Is the question how large a bottle in which a flammable may be stored? Stored meaning that it is in a flammable storage cabinet, not in the laboratory space or is the question how much flammable liquid may be in the laboratory space?
The latter question is answered by NFPA 45 Standard on Fire Protection for Laboratories Using Chemicals, without looking it up I would just be making up the numbers, but it is based on total volume of flammable material in total room volume.
The former question would be answered by the manufacturer of the flammable storage cabinet and the OSHA Regulation that you are referencing, any exceptions to the OSHA rules are in the regulation itself. The loophole out of the OSHA regulation is to have 10 or fewer employees or to be a state or tribal government facility in which the state or tribe has not said that their facilities will follow OSHA or state OSHA requirements.
A best practice is to follow NFPA guidelines on flammable liquid storage.
From: ACS Division of Chemical Health and Safety [mailto:DCHAS-L**At_Symbol_Here**PRINCETON.EDU] On Behalf Of David Roberts
Sent: Friday, November 10, 2017 9:47 AM
Subject: Re: [DCHAS-L] container size regulations for flammable liquids
So my interpretation of that rule is that you can store in glass up to 1 gallon (I don‰??t fully understand 4 L, since that‰??s a little over, but I guess that works) if your process dictates that you can‰??t use metal or that you will use more than 1 qt at a single time. So I would assume that something like HPLC grade ethanol could be in a 4L glass bottle due to impurities that may happen when placed in a metal can. There are probably other situation where you could make that argument.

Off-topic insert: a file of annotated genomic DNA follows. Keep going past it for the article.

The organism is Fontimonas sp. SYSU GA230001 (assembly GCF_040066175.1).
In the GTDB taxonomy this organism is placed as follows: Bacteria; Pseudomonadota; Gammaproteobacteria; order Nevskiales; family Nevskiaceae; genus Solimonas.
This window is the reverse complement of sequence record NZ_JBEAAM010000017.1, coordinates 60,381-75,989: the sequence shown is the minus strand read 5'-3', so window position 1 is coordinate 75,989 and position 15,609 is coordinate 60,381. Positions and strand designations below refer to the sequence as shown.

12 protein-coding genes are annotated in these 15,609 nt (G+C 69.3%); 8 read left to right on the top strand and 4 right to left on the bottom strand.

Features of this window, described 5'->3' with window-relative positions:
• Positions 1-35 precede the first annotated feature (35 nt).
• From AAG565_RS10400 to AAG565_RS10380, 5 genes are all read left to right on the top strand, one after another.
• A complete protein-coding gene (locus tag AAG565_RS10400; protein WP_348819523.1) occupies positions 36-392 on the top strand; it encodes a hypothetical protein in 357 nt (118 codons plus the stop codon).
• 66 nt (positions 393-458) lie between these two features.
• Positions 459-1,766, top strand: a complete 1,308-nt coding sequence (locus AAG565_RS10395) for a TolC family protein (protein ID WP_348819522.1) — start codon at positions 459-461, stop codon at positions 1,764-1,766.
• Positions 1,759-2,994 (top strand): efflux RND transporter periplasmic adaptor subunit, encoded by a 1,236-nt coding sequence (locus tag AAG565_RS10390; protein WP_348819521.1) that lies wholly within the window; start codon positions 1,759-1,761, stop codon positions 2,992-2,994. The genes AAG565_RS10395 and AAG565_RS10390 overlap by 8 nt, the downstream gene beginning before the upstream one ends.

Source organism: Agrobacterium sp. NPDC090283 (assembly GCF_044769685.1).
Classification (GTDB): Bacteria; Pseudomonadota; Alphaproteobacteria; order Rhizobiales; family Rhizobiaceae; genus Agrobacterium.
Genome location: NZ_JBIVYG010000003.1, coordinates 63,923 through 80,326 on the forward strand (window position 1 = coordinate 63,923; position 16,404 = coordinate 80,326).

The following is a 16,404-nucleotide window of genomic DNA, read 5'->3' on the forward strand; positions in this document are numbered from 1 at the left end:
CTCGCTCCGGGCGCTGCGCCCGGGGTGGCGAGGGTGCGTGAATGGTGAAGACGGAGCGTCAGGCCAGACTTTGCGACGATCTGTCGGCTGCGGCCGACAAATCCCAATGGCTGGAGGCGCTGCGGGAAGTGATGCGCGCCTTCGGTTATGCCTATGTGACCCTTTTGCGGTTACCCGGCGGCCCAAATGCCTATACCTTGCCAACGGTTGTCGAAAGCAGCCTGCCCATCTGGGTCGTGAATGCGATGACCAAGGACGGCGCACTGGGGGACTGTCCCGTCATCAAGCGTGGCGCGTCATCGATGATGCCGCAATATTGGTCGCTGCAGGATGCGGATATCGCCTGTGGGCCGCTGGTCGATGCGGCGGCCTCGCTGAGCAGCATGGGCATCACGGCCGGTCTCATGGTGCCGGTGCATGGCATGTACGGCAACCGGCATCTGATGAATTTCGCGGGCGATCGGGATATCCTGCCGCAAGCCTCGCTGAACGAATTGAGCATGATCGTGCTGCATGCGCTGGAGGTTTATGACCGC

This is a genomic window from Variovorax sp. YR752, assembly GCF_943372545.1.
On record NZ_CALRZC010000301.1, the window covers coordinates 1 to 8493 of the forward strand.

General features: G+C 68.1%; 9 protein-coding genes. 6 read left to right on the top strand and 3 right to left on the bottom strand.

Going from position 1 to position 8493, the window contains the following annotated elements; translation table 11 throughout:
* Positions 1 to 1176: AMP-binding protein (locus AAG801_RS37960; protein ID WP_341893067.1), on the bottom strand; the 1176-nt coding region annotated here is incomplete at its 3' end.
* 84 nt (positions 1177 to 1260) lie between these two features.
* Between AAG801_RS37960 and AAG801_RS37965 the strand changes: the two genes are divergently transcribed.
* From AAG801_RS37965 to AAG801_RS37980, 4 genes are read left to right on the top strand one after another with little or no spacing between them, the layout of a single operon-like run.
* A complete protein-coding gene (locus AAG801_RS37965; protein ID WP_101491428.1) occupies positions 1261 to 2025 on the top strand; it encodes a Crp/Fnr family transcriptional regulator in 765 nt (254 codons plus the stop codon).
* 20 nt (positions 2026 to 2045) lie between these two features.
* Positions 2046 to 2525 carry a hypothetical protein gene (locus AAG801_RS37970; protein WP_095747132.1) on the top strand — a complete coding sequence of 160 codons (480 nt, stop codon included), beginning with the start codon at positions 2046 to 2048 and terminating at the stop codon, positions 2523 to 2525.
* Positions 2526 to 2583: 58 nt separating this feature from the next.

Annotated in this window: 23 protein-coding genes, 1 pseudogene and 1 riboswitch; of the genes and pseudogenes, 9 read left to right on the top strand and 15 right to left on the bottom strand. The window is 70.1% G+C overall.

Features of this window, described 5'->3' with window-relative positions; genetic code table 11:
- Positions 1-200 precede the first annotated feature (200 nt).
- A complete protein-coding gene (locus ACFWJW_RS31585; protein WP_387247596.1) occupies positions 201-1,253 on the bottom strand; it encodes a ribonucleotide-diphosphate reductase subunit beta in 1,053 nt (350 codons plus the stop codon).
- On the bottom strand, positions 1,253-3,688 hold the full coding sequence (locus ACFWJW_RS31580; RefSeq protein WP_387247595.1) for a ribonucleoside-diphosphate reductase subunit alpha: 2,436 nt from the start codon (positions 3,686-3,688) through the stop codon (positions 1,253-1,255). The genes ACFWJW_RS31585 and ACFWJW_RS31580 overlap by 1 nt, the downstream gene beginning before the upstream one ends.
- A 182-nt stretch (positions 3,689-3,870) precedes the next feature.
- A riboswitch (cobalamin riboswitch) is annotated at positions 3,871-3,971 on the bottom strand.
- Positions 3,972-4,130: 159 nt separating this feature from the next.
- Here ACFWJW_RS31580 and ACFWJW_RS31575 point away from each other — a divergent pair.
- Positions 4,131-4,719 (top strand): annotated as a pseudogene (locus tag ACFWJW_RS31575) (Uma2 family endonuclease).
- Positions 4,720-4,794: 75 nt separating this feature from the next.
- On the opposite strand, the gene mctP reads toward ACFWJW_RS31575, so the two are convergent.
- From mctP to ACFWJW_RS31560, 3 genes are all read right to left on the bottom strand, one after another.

I don‰??t know if a plastic carboy can be considered as a safety can - since everything I buy come in 5 gallon plastic containers with spigots (all of my acetone, ethyl acetate, ethanol, methanol come that way). I‰??d guess that about 10 years ago most vendors switched from sending 5 gallon metal pails to 5 gallon plastic pails for most of my organic solvents (except halogenated things, hexane, acetonitrile, etc‰?|). So I don‰??t know exactly what allowed them to do that, but I feel that, in the solvents shipped that way, storage in plastic containers is acceptable.
But that rule does say that you can store category 2 things in 1 qt glass, 5 gallon metal pails, 5 gallon safety cans, 60 gallon metal drums, or 660 gallon portable tanks.
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> On Nov 10, 2017, at 9:59 AM, Sandoval, Mariah W
> A common question our EHS department receives from professors is what size containers they can use to store flammable liquids in the lab, ethanol being the primary one. According to OSHA 29 CFR 1910.106(d)(2)(iii), the size of a glass container for a Category 2 flammable liquid is 1 qt. How then can laboratory researchers order and store 4 L glass bottles of ethanol from chemical suppliers? Is there a loophole I am missing? Are research labs allowed to store flammable liquids in larger size containers (say a 2 gallon carboy) if they use it on a day-to-day basis?
> Mariah Woodroof, PhD
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